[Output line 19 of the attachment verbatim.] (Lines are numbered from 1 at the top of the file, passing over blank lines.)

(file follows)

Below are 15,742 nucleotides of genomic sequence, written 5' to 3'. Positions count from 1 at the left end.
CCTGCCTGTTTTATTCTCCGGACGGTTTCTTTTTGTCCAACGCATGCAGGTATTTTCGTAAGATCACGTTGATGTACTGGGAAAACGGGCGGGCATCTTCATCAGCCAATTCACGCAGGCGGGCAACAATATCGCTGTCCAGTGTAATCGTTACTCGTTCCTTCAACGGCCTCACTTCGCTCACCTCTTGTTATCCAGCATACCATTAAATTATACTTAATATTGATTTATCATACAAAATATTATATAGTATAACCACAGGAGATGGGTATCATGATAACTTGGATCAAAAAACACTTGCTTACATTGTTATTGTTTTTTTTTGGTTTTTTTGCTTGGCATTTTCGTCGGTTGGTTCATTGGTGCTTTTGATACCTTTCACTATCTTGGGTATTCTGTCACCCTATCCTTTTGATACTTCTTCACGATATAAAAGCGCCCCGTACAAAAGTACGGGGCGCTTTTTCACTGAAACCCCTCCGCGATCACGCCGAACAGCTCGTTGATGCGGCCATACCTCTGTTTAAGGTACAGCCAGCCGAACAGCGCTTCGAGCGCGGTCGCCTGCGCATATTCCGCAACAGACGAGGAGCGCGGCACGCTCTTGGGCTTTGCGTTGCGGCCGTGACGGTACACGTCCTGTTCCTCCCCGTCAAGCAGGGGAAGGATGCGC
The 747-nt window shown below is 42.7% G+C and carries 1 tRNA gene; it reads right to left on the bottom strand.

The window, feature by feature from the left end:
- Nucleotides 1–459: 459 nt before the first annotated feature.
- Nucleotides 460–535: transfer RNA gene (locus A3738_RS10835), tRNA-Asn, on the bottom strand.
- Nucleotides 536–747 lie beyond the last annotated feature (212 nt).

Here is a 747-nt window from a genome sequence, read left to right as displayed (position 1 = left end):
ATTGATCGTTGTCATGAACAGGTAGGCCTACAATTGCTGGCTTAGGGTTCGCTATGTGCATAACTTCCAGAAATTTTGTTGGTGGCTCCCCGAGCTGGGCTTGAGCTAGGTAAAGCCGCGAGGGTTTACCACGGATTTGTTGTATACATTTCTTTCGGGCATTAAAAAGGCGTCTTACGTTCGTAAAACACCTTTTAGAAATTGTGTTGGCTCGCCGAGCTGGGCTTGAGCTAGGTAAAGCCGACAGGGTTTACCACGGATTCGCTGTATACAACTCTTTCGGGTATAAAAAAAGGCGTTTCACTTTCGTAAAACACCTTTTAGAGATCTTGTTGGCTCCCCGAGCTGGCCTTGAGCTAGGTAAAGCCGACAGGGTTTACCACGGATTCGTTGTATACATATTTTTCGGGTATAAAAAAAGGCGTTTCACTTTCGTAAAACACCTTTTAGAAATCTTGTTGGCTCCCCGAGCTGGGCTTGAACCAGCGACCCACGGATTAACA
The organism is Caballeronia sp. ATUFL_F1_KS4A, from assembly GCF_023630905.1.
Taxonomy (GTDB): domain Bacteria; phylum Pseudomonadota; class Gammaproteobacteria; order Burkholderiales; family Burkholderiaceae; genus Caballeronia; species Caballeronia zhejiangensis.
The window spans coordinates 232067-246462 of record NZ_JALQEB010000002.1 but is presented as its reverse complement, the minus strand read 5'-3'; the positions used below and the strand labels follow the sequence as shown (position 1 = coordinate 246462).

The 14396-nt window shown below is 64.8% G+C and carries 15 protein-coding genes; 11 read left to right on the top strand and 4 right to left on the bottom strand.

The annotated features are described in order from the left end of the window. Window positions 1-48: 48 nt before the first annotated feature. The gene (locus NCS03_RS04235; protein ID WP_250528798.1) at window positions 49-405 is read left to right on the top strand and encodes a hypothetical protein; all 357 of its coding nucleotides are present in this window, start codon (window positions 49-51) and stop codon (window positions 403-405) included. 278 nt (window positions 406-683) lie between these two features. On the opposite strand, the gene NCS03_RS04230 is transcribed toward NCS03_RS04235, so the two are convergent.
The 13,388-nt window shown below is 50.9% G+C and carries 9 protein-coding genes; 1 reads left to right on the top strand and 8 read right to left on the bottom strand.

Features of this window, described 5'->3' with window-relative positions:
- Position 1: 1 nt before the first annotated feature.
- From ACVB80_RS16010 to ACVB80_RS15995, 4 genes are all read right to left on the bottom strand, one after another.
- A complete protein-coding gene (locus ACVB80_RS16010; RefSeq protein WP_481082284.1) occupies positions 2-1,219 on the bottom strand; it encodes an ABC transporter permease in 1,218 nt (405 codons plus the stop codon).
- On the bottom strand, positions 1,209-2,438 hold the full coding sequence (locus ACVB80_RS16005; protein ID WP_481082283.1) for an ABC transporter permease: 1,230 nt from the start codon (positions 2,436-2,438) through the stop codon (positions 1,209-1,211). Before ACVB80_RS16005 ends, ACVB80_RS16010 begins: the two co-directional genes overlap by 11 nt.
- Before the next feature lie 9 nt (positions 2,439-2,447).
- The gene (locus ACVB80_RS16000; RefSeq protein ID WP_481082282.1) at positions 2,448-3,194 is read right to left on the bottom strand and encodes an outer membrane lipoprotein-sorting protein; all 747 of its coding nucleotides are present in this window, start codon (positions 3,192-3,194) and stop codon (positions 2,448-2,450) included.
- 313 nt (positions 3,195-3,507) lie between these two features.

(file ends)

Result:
- A complete protein-coding gene (locus ACVB80_RS16010; RefSeq protein WP_481082284.1) occupies positions 2-1,219 on the bottom strand; it encodes an ABC transporter permease in 1,218 nt (405 codons plus the stop codon).